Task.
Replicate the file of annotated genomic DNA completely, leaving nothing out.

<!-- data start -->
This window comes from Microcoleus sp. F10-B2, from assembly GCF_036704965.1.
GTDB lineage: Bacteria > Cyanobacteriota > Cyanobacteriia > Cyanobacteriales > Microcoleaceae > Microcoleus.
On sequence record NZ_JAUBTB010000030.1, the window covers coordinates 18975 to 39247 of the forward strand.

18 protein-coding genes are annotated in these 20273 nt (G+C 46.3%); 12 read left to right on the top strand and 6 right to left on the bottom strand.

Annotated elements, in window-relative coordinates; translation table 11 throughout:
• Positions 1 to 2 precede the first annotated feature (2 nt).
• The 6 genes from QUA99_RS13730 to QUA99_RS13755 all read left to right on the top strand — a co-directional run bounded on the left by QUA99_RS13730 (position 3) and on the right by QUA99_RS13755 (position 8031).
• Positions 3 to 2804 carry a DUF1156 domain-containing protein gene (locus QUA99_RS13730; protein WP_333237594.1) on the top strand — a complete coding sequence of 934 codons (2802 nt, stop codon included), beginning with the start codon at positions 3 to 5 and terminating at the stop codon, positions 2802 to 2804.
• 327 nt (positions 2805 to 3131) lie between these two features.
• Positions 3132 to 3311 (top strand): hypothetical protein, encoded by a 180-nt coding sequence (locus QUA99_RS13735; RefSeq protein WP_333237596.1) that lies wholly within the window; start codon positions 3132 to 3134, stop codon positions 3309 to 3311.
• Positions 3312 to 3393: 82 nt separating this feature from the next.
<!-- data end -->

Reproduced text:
This window comes from Microcoleus sp. F10-B2, from assembly GCF_036704965.1.
GTDB lineage: Bacteria > Cyanobacteriota > Cyanobacteriia > Cyanobacteriales > Microcoleaceae > Microcoleus.
On sequence record NZ_JAUBTB010000030.1, the window covers coordinates 18975 to 39247 of the forward strand.

18 protein-coding genes are annotated in these 20273 nt (G+C 46.3%); 12 read left to right on the top strand and 6 right to left on the bottom strand.

Annotated elements, in window-relative coordinates; translation table 11 throughout:
• Positions 1 to 2 precede the first annotated feature (2 nt).
• The 6 genes from QUA99_RS13730 to QUA99_RS13755 all read left to right on the top strand — a co-directional run bounded on the left by QUA99_RS13730 (position 3) and on the right by QUA99_RS13755 (position 8031).
• Positions 3 to 2804 carry a DUF1156 domain-containing protein gene (locus QUA99_RS13730; protein WP_333237594.1) on the top strand — a complete coding sequence of 934 codons (2802 nt, stop codon included), beginning with the start codon at positions 3 to 5 and terminating at the stop codon, positions 2802 to 2804.
• 327 nt (positions 2805 to 3131) lie between these two features.
• Positions 3132 to 3311 (top strand): hypothetical protein, encoded by a 180-nt coding sequence (locus QUA99_RS13735; RefSeq protein WP_333237596.1) that lies wholly within the window; start codon positions 3132 to 3134, stop codon positions 3309 to 3311.
• Positions 3312 to 3393: 82 nt separating this feature from the next.